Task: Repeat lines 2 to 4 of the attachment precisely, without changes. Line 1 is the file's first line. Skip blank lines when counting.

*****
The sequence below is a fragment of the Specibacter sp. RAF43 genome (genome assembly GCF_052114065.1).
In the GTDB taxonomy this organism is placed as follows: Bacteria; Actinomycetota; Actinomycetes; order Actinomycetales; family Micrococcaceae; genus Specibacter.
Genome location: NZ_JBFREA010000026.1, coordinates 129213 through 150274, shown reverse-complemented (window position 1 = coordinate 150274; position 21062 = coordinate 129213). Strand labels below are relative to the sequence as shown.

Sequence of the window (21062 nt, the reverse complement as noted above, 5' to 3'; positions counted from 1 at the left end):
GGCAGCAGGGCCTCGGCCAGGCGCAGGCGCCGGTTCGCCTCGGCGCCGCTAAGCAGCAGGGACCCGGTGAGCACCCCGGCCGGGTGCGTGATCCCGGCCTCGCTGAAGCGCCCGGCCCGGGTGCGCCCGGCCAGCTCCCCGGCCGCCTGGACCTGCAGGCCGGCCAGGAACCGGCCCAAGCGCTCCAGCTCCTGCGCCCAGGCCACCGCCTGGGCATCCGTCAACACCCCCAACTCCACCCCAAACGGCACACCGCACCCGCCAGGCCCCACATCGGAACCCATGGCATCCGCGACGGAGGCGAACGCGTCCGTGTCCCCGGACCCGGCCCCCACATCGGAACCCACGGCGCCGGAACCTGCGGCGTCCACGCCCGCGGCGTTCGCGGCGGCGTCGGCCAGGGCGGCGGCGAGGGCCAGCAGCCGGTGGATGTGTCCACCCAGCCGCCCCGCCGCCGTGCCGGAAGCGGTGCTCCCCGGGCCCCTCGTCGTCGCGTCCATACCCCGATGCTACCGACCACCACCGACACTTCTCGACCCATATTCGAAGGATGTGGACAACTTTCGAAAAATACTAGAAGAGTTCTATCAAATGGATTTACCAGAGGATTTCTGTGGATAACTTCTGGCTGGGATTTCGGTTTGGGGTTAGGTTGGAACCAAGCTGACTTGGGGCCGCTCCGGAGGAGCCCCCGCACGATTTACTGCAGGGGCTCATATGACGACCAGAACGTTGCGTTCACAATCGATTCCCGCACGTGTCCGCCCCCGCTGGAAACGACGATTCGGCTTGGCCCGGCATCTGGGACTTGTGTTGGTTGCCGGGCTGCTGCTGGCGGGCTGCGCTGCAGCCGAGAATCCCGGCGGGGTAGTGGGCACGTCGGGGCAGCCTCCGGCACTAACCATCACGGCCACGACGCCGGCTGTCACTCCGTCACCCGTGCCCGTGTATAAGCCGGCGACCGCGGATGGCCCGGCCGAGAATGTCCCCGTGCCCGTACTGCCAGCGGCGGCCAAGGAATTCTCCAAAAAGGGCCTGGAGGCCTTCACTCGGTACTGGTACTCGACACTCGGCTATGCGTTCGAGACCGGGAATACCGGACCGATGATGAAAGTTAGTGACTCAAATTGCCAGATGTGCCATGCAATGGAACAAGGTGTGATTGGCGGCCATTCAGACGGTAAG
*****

In the GTDB taxonomy this organism is placed as follows: Bacteria; Actinomycetota; Actinomycetes; order Actinomycetales; family Micrococcaceae; genus Specibacter.
Genome location: NZ_JBFREA010000026.1, coordinates 129213 through 150274, shown reverse-complemented (window position 1 = coordinate 150274; position 21062 = coordinate 129213). Strand labels below are relative to the sequence as shown.

Sequence of the window (21062 nt, the reverse complement as noted above, 5' to 3'; positions counted from 1 at the left end):